Employees have moral obligations to respect the property of the corporation, to abide by employment” onmouseover=”window.status = ‘goto: employment’;return 1″ onmouseout=”window.status=””>employment contracts, and to operate within the bounds of the company’s procedural rules. However, the duty of loyalty is not absolute. That an employee should be loyal is a prima facie duty. The object of the employee’s duty must be deserving if the duty is genuine and overriding rater that prima facie. Many of the moral grounds for employee loyalty have been destroyed. Yet there are some minimum requirements of loyalty based in law. The whistleblower may feel they face a conflict between loyalty to their organization and loyalty to the public. The fact is that loyalty to an organization stems from an acceptance of its objectives. However if the objectives involve breaking the law it is difficult to see that there’s any loyalty obligation. The public interest comes first. The Insider begins with Lowell Bergman (Al Pacino), a producer for “60 Minutes”, searching for and obtaining interviews with important people in newsworthy situations.
One day, he receives a box full of technical books” onmouseover=”window.status = ‘goto: books’;return 1″ onmouseout=”window.status=””>books pertaining to the temperature of burning cigarettes and the like. Unable to comprehend anything in the manuals, he asks Jeffrey Wigand (Russell Crowe), head of research at Brown & Williamson, to translate everything. However, Bergman begins to believe Wigand has something more to say. Turns out, Wigand was fired from his job for being a little too vocal on certain issues. Unfortunately, Wigand has signed a confidentiality agreement with B&W that prohibits him from revealing secrets about his old employer. Bergman has to find a way around the confidentiality agreement, or jeopardize Wigand’s family and future. Ultimately, it’s Wigand’s decision: does he tell all and go to jail, or does he stay silent and leave Americans in the dark? The rest of the film is propelled by CBS’ decision not to air the interview, which Bergman fights to the bitter end. CBS apparently has a lucrative merger that could be jeopardized by a lawsuit from Brown & Williamson.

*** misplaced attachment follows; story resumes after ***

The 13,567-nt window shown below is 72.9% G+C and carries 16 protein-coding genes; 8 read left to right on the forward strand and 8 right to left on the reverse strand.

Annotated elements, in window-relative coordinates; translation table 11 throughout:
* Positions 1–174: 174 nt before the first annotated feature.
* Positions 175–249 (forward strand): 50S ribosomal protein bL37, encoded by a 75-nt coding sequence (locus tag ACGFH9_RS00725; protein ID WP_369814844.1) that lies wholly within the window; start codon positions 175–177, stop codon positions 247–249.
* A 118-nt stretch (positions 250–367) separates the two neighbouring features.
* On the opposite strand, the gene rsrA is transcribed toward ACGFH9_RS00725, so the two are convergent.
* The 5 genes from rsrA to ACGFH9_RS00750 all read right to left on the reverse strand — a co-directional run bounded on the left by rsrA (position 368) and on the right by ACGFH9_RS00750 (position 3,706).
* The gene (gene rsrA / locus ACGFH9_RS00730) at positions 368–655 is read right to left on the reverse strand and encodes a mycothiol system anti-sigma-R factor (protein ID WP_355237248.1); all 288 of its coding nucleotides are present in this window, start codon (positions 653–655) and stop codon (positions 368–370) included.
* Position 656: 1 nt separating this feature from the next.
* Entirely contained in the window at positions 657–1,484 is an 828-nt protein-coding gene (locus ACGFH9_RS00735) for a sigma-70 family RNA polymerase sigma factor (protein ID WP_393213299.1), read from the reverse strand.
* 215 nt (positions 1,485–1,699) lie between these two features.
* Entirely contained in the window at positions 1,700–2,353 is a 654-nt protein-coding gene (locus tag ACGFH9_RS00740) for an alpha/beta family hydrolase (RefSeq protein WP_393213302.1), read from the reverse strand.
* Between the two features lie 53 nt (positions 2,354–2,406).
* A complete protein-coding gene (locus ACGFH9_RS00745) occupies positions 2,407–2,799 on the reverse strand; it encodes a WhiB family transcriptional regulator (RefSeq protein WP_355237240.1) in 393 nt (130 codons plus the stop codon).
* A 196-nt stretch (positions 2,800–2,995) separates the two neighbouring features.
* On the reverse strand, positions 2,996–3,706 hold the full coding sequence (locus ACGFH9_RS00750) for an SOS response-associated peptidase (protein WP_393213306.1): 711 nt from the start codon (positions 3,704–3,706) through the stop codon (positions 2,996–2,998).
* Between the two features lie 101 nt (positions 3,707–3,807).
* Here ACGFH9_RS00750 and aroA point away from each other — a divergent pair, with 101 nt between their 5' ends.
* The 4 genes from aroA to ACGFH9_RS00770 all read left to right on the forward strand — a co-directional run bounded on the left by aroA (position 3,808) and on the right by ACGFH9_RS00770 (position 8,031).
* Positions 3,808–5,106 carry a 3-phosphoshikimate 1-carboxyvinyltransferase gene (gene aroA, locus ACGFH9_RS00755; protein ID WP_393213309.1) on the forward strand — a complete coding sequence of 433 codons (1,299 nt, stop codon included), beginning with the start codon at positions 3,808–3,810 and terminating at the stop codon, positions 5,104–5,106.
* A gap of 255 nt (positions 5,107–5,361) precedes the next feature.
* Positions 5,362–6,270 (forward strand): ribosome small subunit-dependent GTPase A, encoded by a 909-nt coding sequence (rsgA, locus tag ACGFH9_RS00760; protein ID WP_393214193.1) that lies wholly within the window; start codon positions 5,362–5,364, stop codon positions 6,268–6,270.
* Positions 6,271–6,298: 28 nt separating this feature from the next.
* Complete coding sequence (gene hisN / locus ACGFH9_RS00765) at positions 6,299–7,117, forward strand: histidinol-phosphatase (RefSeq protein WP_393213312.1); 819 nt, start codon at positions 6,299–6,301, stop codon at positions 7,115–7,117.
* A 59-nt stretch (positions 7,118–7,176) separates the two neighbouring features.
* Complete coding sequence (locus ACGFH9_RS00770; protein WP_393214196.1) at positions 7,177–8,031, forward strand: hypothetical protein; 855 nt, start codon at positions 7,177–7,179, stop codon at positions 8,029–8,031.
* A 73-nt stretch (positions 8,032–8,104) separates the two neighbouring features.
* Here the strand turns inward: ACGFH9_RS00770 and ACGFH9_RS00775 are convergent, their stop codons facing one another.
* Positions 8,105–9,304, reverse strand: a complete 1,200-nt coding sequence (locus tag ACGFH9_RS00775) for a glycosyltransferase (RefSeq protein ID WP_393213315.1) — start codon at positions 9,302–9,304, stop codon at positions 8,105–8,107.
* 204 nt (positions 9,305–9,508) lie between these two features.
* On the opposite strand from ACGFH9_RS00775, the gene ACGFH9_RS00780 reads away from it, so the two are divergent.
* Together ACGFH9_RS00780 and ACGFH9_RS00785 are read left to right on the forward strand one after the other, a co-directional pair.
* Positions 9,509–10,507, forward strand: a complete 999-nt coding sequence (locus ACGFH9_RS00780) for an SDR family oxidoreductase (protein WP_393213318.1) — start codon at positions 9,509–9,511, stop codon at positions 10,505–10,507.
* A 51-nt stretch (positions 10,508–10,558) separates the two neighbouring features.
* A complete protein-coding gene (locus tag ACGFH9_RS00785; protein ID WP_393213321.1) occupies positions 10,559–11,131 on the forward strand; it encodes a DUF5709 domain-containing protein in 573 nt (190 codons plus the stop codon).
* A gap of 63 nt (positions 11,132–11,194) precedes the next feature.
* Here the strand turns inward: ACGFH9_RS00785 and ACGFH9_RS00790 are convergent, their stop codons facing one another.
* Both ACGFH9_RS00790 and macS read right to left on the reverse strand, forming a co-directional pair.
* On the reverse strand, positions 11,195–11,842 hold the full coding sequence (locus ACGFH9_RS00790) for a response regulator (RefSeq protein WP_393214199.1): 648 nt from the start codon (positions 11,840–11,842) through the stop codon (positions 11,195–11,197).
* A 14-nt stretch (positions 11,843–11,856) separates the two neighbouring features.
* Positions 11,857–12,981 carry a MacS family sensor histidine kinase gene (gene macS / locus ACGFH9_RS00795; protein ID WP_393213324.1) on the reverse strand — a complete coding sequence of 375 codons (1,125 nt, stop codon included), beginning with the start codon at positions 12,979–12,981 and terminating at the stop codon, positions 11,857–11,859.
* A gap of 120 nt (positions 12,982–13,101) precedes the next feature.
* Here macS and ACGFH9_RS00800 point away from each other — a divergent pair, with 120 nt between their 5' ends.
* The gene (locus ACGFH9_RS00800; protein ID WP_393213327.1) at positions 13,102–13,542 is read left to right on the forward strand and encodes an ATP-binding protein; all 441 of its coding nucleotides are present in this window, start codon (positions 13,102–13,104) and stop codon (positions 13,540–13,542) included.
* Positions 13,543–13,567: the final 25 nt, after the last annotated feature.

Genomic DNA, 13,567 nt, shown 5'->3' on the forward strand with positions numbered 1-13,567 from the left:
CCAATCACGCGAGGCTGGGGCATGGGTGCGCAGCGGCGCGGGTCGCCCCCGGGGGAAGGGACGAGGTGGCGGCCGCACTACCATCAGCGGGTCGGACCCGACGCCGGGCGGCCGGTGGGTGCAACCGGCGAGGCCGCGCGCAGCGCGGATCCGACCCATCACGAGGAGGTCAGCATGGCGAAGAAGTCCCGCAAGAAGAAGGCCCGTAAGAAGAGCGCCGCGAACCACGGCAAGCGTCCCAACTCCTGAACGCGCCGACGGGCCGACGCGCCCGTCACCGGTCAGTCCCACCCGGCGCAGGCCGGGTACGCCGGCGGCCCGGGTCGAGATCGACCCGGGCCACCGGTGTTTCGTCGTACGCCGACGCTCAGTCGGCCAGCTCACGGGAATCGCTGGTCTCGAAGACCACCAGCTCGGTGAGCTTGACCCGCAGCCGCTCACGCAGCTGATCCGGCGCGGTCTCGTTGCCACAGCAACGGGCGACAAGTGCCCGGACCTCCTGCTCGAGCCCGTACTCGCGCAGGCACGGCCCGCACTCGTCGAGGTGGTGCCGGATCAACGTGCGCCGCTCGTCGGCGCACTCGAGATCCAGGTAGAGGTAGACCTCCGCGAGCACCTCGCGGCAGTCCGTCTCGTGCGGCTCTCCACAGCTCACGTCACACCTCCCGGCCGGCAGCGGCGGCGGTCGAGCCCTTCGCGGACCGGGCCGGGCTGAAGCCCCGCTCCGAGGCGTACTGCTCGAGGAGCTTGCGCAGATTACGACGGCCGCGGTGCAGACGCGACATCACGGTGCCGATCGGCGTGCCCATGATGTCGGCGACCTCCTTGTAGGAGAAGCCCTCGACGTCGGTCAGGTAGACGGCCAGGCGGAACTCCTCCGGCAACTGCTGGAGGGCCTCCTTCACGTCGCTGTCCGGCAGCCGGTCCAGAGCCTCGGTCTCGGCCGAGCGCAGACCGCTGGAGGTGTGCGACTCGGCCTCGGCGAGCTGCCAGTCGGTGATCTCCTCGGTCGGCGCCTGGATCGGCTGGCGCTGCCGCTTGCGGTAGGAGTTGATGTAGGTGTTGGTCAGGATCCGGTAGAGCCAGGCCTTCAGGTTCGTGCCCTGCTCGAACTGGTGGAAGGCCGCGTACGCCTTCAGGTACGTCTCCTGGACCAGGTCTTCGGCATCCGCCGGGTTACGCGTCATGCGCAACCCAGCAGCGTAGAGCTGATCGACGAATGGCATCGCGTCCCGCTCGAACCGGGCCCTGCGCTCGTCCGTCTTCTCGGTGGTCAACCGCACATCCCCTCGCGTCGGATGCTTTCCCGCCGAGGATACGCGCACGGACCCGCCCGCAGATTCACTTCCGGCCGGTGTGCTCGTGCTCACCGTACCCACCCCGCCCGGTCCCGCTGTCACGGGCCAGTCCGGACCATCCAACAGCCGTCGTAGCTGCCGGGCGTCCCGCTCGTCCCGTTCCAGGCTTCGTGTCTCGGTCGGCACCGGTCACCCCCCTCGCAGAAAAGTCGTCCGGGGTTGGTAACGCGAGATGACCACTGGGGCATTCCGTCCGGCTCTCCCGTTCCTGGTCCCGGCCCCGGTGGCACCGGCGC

Helen Caperelli (Gina Gershon) informs Bergman and Mike Wallace (Christopher Plummer) that they can not air the interview due to the impending suit–apparently, B&W can sue CBS for being a third party in the dissolvement of the confidentiality agreement. After much soul-searching, CBS finally airs the interview. All and all Wigand, himself, is even corrupted by the promise of money: tell us what you know, and we’ll pay you. Corporations aren’t ruled by people–they are ruled by money, and lots of it. This may be a depiction of a small time in the United States’ history, but its themes can be interpreted for any time. I believe in blowing the whistle isn’t a good thing because as you can see in the movie Wigand lost his family, his job, and he lost a lot of money “blowing the whistle”.
Wigand knew what he was getting him self into or else he would not have taking the job in the first place, I mean come on working for a cigarette company, a person knows cigarettes are bad for you. It is plan and simple he took the job knowing he was going to have to do something relating too cigarettes and he signed papers saying he would protect the company name. There for if he did not like what the job had to offer he should not of taken the job in the first place. Blowing the whistle in my mind, I would not do it if it came to me losing my family, and losing my income I do not think I would be able to do that considering the consequences . This is where I stand in the issue “Does Blowing the Whistle Violate Company Loyalty?”